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Abstract: SA-PO594

Acute Renal Papillary Necrosis With New-Onset Minimal Change Disease

Session Information

  • Pediatric Nephrology - II
    November 05, 2022 | Location: Exhibit Hall, Orange County Convention Center‚ West Building
    Abstract Time: 10:00 AM - 12:00 PM

Category: Pediatric Nephrology

  • 1800 Pediatric Nephrology

Authors

  • Goswami, Shrea, Riley Hospital for Children at Indiana University Health, Indianapolis, Indiana, United States
  • Guo, Shunhua, Riley Hospital for Children at Indiana University Health, Indianapolis, Indiana, United States
  • Roth, Joshua, Riley Hospital for Children at Indiana University Health, Indianapolis, Indiana, United States
  • Schwaderer, Andrew L., Riley Hospital for Children at Indiana University Health, Indianapolis, Indiana, United States
  • Khalid, Myda, Riley Hospital for Children at Indiana University Health, Indianapolis, Indiana, United States
Introduction

Acute renal papillary necrosis (RPN) is a rare condition in children characterized by renal sloughing of papillae. We present a case of RPN in a healthy 4-year-old girl with new onset minimal change disease (MCD). To our knowledge, RPN as a complication of new onset MCD has not been previously reported.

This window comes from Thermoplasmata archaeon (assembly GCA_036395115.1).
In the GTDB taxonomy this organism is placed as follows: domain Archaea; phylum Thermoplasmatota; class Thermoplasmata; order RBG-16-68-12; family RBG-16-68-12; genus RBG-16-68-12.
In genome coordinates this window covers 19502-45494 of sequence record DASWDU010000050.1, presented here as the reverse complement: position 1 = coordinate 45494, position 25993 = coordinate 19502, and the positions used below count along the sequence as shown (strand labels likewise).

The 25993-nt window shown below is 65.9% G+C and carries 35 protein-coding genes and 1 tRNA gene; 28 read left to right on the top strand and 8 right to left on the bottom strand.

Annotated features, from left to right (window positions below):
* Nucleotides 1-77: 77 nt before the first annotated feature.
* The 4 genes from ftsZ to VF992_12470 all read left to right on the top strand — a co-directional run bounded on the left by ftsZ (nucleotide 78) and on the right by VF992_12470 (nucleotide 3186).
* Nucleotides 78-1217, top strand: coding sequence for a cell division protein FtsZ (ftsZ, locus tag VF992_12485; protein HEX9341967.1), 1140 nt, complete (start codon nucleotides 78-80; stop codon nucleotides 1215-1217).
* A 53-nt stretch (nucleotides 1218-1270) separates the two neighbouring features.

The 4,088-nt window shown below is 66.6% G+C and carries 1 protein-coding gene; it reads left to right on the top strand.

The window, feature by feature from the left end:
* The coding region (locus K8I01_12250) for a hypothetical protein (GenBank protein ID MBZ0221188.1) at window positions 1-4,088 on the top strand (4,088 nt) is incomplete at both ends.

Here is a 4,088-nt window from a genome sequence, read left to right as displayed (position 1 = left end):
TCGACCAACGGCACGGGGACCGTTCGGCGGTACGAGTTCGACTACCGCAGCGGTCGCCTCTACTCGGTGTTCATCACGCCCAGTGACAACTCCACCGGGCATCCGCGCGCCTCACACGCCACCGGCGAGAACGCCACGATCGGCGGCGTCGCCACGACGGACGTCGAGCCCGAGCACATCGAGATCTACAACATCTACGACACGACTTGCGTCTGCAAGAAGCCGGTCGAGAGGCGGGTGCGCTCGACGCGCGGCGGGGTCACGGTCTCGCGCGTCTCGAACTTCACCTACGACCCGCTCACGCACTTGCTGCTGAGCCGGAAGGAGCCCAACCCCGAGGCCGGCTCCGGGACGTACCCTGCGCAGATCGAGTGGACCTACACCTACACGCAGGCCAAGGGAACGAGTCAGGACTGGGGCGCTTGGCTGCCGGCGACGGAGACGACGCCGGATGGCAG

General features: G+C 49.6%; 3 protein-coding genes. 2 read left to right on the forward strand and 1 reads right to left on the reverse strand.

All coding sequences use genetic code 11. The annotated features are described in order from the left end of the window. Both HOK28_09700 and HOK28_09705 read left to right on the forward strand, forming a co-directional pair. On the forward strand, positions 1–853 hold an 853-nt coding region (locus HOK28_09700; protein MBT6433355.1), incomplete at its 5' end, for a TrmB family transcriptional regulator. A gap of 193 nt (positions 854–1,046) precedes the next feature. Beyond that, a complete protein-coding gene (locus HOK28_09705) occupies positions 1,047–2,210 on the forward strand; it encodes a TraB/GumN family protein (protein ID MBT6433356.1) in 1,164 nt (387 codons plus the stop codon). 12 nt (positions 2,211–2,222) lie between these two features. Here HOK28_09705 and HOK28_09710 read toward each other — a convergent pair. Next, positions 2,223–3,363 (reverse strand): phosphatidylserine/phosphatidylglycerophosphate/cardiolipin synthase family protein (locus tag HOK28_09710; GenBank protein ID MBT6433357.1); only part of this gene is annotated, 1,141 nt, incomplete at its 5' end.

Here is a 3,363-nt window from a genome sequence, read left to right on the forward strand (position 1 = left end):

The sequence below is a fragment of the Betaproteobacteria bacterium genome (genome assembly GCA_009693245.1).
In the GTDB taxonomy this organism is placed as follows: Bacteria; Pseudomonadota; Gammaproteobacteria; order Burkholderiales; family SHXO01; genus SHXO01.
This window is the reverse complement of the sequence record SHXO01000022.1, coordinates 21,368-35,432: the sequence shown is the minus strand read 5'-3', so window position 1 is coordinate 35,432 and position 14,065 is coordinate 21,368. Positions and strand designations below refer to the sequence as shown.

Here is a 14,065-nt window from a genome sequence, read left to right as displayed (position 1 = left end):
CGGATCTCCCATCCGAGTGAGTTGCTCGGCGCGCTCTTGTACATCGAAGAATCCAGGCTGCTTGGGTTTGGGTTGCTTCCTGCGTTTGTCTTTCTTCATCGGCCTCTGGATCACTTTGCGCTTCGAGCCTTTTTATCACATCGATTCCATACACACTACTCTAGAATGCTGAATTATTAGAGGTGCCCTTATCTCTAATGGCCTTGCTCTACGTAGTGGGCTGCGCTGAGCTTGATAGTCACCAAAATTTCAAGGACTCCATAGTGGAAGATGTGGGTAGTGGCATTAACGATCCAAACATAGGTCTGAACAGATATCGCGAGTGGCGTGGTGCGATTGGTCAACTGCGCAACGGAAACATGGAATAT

Case Description

The patient presented with a 4-day history of generalized edema, fatigue and decreased urine output. Pertinent lab findings were albumin of 2.4 mg/dL and UPCR of 27 mg/mg. She had an elevated serum BUN and creatinine of 44 mg/dL and 1.2 mg/dL respectively. Renal bladder ultrasound showed bilateral nephromegaly without hydronephrosis.
Upon hospitalization, she received albumin with furosemide overnight. However, she remained anuric and creatinine rose to 2.9 mg/dL the next day. Repeat renal bladder ultrasound demonstrated bilateral circular isoechoic foci in mid-poles of the kidneys with bladder debris, suspicious for RPN. Double J stents were placed urgently with immediate production of urine. Retrograde pyelogram at the time of stent placement demonstrated multiple collections of contrast in bilateral kidney papillae, specific for RPN. A renal biopsy on day 6 of hospitalization revealed MCD. Common risk factors for RPN such as NSAID use were not present and a hemoglobin electrophoresis was negative. She remained on prednisolone for the MCD and entered remission in one month.

Discussion

To our knowledge we are not aware of any case reports describing RPN as a complication of minimal change disease. The sloughed renal papillae caused an acute bilateral ureteric obstruction. Due to sudden onset of obstruction hydronephrosis did not develop. We speculate that the intravascular volume depletion from MCD triggered a hypoxic state resulting in RPN which is similar to the pathophysiology of severe dehydration induced RPN.